The National Coordinating Committee for Multiemployer Plans sent the following letter to Congress on June 25, 2018. Click here to view the Horizons Actuarial Services Report.
Dear Ladies and Gentlemen:
On May 24, 2018 the National Coordinating Committee for Multiemployer Plans (NCCMP) provided the Joint Select Committee on Solvency of Multiemployer Pension Plans with a submission that provided detailed answers to each of the questions that the Committee Members asked during April 18, 2018 hearing.
In it, we expressed grave concern regarding the proposal to change the discount rates that multiemployer plans currently use, including a change to the 30-year Treasury rate, or alternatively, to the interest rates required by single-employer plans. We indicated that this change would cause severe repercussions, including the collapse of the entire multiemployer system, the bankruptcy or liquidation of many contributing employers, the loss of much of the federal tax revenue attributed from multiemployer pensions and wages ($158.5 billion in 2015), and consequences for the national economy.
Following our May 24th submission, we felt that it would be helpful for the Joint Select Committee to have a more complete understanding of the economic impact of changing the discount rates to either the 30-year Treasury rate or the interest assumptions used by single-employer plans. We asked Horizon Actuarial Services, LLC to analyze the impact of such changes on the entire multiemployer system based on the information contained in the Form 5500. Horizon’s complete report is attached.
The results of the study are astonishing.
1. Over 60% of multiemployer plans are currently certified in the green zone. If discount rates were based on current corporate bond yields, only 7% of multiemployer plans would be in the green zone. This percentage drops to 2% if discount rates were based on current 30-year Treasury yields. The required funding improvement and rehabilitation plans would force many plans that are likely to remain healthy under the current statute to decrease benefits to levels that would not represent a meaningful replacement of pre-retirement income for participants and increase contributions to levels that would make it difficult, or more likely impossible, for employers to remain competitive.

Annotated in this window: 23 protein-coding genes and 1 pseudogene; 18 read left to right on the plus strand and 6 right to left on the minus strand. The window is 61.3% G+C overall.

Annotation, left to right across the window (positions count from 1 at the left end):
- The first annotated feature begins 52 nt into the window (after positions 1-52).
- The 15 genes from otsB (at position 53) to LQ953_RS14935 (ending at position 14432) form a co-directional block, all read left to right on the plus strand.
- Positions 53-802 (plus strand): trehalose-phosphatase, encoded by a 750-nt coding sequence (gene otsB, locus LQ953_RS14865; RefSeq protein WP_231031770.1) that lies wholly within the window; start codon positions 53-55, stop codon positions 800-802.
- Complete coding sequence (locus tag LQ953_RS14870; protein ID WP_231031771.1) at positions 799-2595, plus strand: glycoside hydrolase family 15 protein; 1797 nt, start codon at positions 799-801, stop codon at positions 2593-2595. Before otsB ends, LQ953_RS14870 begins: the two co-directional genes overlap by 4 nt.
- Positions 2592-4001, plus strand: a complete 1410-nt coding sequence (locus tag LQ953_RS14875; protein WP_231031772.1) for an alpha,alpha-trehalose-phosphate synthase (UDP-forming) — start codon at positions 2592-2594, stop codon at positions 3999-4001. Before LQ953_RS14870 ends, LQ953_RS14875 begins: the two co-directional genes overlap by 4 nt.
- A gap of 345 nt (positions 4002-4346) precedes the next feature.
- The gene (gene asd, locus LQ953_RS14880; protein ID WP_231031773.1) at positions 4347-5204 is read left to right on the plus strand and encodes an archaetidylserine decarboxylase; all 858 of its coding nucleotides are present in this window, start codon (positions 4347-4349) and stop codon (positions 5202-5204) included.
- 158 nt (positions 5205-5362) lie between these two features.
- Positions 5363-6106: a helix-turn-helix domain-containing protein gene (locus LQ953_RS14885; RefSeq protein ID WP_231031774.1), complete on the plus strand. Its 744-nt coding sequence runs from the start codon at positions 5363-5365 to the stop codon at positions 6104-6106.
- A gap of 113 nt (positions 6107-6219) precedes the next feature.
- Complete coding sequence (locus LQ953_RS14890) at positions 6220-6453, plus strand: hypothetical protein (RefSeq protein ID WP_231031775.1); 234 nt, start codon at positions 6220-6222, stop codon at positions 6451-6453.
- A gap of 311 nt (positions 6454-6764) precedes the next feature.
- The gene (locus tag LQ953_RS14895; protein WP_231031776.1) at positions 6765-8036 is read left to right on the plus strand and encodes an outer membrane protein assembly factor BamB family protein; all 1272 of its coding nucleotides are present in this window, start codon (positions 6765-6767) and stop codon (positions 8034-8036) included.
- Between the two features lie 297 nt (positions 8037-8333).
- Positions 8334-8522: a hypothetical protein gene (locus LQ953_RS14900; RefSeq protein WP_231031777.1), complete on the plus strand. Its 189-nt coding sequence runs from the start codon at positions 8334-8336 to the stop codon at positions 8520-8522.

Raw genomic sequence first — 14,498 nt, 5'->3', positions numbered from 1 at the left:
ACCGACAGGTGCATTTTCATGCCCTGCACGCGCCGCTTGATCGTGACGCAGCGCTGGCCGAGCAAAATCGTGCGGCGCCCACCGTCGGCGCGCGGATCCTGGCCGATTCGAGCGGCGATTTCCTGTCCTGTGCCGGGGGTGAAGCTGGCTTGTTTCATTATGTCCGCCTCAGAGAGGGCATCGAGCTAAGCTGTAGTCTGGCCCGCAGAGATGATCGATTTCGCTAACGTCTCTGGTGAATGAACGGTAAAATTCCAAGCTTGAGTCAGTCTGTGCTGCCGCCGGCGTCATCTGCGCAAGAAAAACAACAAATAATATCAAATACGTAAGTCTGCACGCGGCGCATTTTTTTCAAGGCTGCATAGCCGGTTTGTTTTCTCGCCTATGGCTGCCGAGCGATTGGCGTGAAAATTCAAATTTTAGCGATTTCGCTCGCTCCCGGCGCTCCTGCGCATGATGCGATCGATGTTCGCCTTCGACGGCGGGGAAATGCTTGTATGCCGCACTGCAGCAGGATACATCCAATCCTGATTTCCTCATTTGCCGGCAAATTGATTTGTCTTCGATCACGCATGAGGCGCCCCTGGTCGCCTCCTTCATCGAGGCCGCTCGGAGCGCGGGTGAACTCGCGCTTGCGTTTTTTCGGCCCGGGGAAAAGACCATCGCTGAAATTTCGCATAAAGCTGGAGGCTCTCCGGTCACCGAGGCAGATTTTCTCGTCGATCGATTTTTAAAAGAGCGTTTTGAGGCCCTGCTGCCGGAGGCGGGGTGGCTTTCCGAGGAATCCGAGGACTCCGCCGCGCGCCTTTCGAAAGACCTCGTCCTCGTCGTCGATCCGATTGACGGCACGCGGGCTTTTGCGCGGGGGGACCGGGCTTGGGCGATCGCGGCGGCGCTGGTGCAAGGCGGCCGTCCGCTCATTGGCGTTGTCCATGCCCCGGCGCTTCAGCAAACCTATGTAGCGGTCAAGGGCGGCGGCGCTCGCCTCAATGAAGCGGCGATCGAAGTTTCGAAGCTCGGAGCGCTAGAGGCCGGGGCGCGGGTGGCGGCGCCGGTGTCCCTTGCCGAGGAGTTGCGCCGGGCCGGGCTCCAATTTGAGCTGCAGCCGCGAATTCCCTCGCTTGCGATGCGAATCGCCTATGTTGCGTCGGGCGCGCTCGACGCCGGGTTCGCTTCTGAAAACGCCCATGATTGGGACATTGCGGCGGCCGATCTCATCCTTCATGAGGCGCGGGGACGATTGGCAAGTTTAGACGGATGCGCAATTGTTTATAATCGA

Joint Select Committee on Solvency of Multiemployer Pension Plans June 25, 2018 Page 2
2. The majority of plans would see dramatically increased contribution requirements ranging from 1.7 to 2.4 times current contribution requirements when moving to corporate bond discount rates and from 2.0 to 3.0 times current contribution requirements when moving to 30-year Treasury discount rates. Because most of these increases are attributable to previously earned benefits, changes in future benefit levels for employees would have a limited impact in addressing the increased contribution requirements for many multiemployer plans.
3. The use of alternative discount rates would introduce additional contribution volatility for most plans. In other words, contribution requirements could change considerably from year-to-year solely due to fluctuations in the level of discount rates. This added volatility would be especially burdensome for multiemployer pension plans, since contribution rates are generally fixed for three or more years through the collective bargaining process. Having a stable funding target is important for any organization and increasing contribution volatility is likely to exacerbate the concerns of the employers participating in these plans.
4. The percentage of payroll required to fund a representative multiemployer pension plan that provides modest benefits of $28,080 annually for 30-year career employees would more than double from 22% to 46% using corporate bond rates and would almost triple to 59% using 30-year Treasury rates. These levels are not compatible with competitive businesses.
5. Most plans would be forced to decrease benefits to levels that would not be appreciated by participants and increase contributions to levels that would be unsustainable for employers. Using alternative discount rates would likely result in decreased plan participation and increased employer bankruptcies and withdrawals, which would hasten the demise of the system rather than fortify it.
We strongly urge the Joint Select Committee to maintain the current approach to actuarial assumptions for multiemployer plans. The vast majority of multiemployer plans today are healthy and are succeeding in their mission to provide secure and reliable lifetime income to their participants. The discount rates under consideration by some Members of the Joint Select Committee would force most of these healthy plans into critical status. These plans would be forced to take immediate and drastic action to correct a new problem that would only be created by the legislation enacted by Congress.
Surely we have seen enough unintended consequences from federal legislation on the multiemployer system to not knowingly enact changes where the severe consequences are predictable and have been credibly explained to Congress. Joint Select Committee on Solvency of Multiemployer Pension Plans June 25, 2018 Page 3
NCCMP stands ready to assist the Members of the Joint Select Committee in your efforts to stabilize and strengthen the system for the future.